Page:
Language-mediated eye movements in the absence of a visual world: the 'blank screen paradigm'

Cognition. 2004 Sep;93(2):B79-87. doi: 10.1016/j.cognition.2004.02.005.


The 'visual world paradigm' typically involves presenting participants with a visual scene and recording eye movements as they either hear an instruction to manipulate objects in the scene or as they listen to a description of what may happen to those objects. In this study, participants heard each target sentence only after the corresponding visual scene had been displayed and then removed. For a scene depicting a man, a woman, a cake, and a newspaper, the eyes were subsequently directed, during 'eat' in 'the man will eat the cake', towards where the cake had previously been located even though the screen had been blank for over 2 s. The rapidity of these movements mirrored the anticipatory eye movements observed in previous studies [Cognition 73 (1999) 247; J. Mem. Lang. 49 (2003) 133]. Thus, anticipatory eye movements are not dependent on a concurrent visual scene, but are dependent on a mental record of the scene that is independent of whether the visual scene is still present.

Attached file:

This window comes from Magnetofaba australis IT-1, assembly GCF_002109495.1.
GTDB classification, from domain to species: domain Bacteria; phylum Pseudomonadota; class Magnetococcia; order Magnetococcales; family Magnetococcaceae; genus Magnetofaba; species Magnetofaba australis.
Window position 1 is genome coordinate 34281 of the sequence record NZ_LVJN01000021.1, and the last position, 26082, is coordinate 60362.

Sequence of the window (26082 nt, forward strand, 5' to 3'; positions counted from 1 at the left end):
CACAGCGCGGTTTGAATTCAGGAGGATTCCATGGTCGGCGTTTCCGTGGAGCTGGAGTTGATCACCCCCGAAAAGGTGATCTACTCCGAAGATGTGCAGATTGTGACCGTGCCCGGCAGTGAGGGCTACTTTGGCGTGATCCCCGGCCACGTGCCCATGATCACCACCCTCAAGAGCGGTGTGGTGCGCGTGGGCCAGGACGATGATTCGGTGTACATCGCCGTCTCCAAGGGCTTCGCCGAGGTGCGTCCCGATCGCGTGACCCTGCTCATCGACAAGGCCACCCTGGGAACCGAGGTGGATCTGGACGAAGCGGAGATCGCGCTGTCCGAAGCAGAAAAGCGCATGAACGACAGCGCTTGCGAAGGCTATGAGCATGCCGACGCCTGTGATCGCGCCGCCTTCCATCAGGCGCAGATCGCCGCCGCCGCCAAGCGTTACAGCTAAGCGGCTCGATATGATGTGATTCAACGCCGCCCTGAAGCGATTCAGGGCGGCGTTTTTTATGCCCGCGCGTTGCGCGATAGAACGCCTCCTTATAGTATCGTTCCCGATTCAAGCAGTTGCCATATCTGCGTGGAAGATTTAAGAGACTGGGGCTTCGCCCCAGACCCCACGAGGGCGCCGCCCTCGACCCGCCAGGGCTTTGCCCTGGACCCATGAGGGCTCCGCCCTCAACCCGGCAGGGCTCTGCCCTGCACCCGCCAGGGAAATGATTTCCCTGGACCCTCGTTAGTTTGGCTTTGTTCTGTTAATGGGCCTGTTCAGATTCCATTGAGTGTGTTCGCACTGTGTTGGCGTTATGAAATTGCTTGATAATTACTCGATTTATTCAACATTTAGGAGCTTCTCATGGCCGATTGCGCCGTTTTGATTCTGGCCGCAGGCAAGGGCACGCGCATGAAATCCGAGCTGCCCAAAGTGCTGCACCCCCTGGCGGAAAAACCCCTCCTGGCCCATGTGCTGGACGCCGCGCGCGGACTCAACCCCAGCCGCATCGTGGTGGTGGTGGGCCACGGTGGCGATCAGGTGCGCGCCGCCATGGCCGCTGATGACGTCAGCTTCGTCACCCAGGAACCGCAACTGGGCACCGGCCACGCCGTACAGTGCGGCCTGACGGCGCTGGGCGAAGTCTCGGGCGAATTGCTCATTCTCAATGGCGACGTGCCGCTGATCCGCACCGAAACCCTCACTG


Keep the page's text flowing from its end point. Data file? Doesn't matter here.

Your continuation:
Publication types

  • Research Support, Non-U.S. Gov't

MeSH terms

  • Cognition*
  • Eye Movements*
  • Humans
  • Language*
  • Visual Perception*